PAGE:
Andy Griffith as Larry "Lonesome" Rhodes in Eliza Kazan's A Face In The Crowd.
Merriam-Webster, the internet's favorite dictionary, defines a "demagogue" as "a leader who makes use of popular prejudices and false claims and promises in order to gain power." The American fear of the persuasive power of demagogues in a democracy goes all the way back to the Founding Fathers, who fretted that a "man of low cunning" might some day rise to be president. Welcome to 2019.
At the movies, there have been numerous cautionary tales of demagoguery, such as All The King's Men, Bullworth, and Network. The granddaddy of them all is Eliza Kazan's 1957 film A Face In The Crowd. Written by Budd Schulberg, who had collaborated with Kazan to create On The Waterfront three years earlier, it tells a distinctly American story that will seem all too familiar today. Larry Rhodes is in a chain gang in Arkansas when he's discovered by radio host Marsha Jefferys. He's a singer, guitar player, and master country-boy bullshitter. It's the third part that gets him the farthest in life. After Marsha dubs him "Lonesome" Rhodes, he becomes a favorite guest on her radio show, before spinning off into his own program. Wildly popular with the rural heartland crowd, Rhodes gradually evolves into a political commentator, then becomes a political figure himself.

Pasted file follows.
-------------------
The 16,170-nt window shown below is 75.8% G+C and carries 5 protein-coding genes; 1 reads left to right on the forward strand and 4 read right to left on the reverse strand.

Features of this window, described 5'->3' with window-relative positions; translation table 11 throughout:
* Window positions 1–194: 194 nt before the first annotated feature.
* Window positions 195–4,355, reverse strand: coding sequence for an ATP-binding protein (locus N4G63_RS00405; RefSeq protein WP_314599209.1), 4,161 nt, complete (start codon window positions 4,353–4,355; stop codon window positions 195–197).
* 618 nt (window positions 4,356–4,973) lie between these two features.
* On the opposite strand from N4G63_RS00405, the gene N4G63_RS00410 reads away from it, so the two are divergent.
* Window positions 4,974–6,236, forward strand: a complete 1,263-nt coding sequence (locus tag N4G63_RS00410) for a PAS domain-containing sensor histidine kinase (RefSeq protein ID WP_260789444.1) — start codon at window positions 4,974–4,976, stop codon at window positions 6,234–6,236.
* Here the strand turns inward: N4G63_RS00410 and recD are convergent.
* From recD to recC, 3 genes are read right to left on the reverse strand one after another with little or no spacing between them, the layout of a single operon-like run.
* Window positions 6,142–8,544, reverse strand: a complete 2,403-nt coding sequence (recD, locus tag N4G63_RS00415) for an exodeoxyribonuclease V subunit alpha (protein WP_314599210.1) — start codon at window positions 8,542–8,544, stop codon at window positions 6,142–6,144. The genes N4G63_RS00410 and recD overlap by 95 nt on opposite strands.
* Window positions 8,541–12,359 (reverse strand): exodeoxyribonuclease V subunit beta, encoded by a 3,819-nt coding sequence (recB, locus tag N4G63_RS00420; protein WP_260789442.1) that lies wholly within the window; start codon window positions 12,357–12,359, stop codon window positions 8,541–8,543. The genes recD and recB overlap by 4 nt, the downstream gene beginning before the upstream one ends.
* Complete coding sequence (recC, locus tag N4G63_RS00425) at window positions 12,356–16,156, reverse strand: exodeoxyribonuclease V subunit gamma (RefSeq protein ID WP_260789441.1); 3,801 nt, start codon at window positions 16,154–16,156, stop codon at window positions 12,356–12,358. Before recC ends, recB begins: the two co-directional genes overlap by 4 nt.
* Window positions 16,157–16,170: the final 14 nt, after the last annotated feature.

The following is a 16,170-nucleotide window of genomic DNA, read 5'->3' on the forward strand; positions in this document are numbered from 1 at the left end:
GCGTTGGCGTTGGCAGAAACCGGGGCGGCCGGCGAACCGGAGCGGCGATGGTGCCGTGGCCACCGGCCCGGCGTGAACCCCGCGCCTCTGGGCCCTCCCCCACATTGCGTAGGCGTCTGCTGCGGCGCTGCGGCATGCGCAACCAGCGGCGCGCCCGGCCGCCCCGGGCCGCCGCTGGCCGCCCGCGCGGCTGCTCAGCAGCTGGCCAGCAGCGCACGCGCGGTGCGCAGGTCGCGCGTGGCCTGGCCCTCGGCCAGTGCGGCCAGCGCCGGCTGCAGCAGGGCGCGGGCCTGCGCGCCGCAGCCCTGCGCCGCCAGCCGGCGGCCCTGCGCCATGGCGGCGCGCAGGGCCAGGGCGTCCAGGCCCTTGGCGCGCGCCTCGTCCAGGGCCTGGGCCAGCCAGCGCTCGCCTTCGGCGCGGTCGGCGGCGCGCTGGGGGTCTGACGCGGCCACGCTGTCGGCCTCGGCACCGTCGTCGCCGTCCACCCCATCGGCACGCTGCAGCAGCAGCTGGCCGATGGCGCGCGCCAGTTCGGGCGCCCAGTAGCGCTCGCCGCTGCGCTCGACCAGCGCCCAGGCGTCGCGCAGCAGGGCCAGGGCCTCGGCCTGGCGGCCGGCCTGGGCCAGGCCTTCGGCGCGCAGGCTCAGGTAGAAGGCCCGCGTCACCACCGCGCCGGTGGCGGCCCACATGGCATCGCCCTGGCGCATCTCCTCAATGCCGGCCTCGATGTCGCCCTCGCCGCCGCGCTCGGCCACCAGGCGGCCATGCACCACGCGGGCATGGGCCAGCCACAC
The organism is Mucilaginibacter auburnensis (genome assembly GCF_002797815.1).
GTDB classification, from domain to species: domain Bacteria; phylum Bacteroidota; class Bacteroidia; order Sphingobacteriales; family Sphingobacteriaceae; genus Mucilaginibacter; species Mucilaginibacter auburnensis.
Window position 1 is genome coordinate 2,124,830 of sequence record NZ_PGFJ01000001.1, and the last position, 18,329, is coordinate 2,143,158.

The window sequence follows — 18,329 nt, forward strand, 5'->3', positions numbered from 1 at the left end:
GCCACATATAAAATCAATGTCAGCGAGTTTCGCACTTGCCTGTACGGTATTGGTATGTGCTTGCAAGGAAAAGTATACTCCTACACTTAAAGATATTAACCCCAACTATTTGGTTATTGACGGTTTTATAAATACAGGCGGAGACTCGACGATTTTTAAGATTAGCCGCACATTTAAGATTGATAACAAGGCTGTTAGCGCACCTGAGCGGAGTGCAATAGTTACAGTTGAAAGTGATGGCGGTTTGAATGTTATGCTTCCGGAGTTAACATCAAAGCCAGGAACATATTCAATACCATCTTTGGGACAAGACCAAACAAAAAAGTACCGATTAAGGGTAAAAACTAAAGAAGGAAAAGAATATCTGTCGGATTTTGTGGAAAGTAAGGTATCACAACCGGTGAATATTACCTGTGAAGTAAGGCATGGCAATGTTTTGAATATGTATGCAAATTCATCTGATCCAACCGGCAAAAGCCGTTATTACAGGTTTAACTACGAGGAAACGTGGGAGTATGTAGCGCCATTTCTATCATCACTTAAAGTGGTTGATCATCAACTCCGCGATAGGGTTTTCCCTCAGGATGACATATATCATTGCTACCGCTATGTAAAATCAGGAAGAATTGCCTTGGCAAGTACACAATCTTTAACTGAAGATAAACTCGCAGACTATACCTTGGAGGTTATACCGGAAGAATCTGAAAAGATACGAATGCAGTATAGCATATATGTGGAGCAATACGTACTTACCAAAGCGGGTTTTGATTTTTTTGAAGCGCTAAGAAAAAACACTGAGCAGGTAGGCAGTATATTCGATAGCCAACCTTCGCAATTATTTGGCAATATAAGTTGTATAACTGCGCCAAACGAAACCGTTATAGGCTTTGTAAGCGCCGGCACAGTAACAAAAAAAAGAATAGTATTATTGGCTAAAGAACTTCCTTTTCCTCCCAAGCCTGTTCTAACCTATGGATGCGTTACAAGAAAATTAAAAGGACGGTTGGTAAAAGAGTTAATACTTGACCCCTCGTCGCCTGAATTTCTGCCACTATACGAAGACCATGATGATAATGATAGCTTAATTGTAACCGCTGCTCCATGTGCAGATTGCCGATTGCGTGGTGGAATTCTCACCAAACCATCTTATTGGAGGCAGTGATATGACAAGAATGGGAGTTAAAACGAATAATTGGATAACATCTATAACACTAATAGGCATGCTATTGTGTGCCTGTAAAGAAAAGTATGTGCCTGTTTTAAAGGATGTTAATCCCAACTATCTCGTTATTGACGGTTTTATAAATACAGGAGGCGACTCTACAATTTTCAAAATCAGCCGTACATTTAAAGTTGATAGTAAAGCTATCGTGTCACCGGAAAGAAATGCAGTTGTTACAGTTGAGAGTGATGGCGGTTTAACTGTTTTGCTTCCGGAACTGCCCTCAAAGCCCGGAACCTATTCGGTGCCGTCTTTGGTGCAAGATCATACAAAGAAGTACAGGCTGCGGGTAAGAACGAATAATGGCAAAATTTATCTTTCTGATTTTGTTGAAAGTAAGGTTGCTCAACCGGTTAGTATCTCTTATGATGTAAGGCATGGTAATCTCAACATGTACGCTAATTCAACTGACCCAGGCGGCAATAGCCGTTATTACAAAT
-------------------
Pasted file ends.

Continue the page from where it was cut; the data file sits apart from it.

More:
Kazan and Schulberg said Rhodes was originally inspired by comedian Will Rodgers, but he's got a distinctly Elvis feeling to him, which is not surprising, considering the film was being conceived in Elvis' miracle year of 1956. To play the lead, Kazan tapped an unknown young actor named Andy Griffith, and he absolutely knocked it out of the park. It's hard for audiences familiar with his wholesome sitcom image and second career as crusading lawyer Matlock to image Griffith as "edgy" and "dangerous," but he drips with Trumpian malevolence, as you can see in this clip, where he plays opposite Patricia Neal as his mentor Marsha.
A Face In The Crowd screens at 7:30 on Thursday, September 19th as a part of Crosstown Theater's Arthouse series. Tickets are $5 at the door.